Some might have experienced chilling minus temperatures, while others would have gotten by with only a cool breeze during the evening and night. Either way, it’s time now to bid farewell to the cold weather. Properly store your winter clothes is important for their longevity and quality.
Winter clothes would be making their way to your bed boxes and the back of the closet. However, there is an art to storage that few people bother to learn. Below is a roadmap to initiate you in the art of storing winter gear like a pro:
Begin by assessing your winter wear situation.
Are there sweaters, gloves, or boots that you are unnecessarily holding onto? Sentimental reasons aside, are you keeping items because you think they ‘might come in use’ someday? Are you a hoarder? If yes, then it is time to properly assess your belongings and decide what truly needs to be kept and what doesn’t.
A large part of the storage process is made easier if you take the time to sort and declutter. So, do not miss out on it and carry a thorough examination of your winter wear.
Out of these items, decide which ones you want to keep and which ones you want to ditch. For the ones that you want to keep:
- Clean them thoroughly. Snow, mud, and dust blowing on desolate winter roads can all taint your clothes and shoes. Wash them properly before going ahead with storage.
- Protect them with eco-friendly repellents like lavender, cinnamon sachets, or cedar. Age-old dried neem leaves also work like a charm and are readily available.
For the items that you’ll keep, opt for a vacuum sealed storage bag.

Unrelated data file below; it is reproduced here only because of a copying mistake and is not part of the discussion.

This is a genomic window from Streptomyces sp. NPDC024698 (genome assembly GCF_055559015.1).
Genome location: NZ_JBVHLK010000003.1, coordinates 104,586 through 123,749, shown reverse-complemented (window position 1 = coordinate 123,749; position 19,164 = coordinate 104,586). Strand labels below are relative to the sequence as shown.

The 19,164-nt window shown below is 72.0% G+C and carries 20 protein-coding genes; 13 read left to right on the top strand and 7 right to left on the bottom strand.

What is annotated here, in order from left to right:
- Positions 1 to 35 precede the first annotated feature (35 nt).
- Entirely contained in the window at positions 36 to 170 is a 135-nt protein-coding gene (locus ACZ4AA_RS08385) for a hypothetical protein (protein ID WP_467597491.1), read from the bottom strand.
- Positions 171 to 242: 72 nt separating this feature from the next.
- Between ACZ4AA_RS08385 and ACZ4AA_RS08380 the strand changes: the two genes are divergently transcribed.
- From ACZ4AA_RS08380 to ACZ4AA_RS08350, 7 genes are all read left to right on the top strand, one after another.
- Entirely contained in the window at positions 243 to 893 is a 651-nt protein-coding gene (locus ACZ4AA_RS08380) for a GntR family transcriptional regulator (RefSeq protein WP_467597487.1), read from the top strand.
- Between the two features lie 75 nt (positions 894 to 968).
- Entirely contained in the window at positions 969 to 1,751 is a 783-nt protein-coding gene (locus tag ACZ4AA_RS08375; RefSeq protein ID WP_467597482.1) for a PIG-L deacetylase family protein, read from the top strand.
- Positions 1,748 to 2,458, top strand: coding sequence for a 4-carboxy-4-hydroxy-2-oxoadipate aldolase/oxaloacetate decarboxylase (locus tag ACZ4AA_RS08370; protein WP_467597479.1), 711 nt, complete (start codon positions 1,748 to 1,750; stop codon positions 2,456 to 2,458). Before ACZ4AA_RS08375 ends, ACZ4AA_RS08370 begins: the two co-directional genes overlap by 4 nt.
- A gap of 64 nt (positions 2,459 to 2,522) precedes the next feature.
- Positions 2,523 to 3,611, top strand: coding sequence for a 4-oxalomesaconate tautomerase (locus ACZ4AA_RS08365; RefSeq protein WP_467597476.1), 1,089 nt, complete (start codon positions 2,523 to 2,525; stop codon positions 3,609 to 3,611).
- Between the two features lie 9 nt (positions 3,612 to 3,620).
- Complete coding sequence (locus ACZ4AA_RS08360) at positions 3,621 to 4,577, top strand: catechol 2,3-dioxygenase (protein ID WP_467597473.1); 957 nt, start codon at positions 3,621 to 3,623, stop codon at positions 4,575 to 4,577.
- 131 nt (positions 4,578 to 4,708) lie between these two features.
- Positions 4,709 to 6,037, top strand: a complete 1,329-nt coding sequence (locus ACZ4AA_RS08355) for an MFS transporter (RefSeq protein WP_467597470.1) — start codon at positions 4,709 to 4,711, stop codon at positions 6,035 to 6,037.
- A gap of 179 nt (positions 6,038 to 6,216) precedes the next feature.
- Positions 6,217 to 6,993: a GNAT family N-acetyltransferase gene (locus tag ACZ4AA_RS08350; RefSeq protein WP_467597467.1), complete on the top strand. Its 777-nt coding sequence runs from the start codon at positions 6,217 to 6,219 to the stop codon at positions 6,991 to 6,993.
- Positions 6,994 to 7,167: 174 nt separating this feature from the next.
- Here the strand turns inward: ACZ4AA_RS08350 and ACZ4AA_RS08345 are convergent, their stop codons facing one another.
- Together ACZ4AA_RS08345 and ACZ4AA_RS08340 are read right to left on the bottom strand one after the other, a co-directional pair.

If you are a mountaineer for example or are fond of traveling to the Himalayas or Siberia during winters, then your winter wear is heavier and bulkier than most. Not to mention, it can take up a lot of space wherever it is kept.
If you have no explorer aspirations during winters and stay at home, then you would have other kinds of gear. Namely, a lot of razais, blankets, and heaters stowed away in cupboards or under beds. And if you buy a new piece in any of the 3 categories, then space is your house is bound to get filled up quickly. How will you reclaim it when summer arrives?
A good solution is to pack all of this gear into individual vacuum sealed storage bags and to keep these bags in a self-storage facility. Also, throw in a few humidity packs to keep the humidity out. Be sure to label it all so that it can be quickly retrieved should you need it urgently.
You can get a unit of the exact (or very close to exact) size that you need and even add your lighter winter wear if there is a shortage of space at your house. Especially useful for people who live in lofts or inner-city apartments.
Bulky or cashmere sweaters that can be kept at your house, should be placed in durable clothing boxes. Hanging them can stretch them and ruin their shape. You can get these storage boxes online or in shops and slide them under the bed.
Always store your winter clothes in cool, clean, dry, and dark location. Cool and dry are the most important factors. Your storeroom can have higher temperatures. So, seek out a self-storage facility where you can find the temperatures you need.
Yes, this might be the first time that you are taking care of your winter clothes this way. But the satisfaction that you’ll get when you pull them out next year and find them in tip-top shape is priceless. So go get going and get winter storing!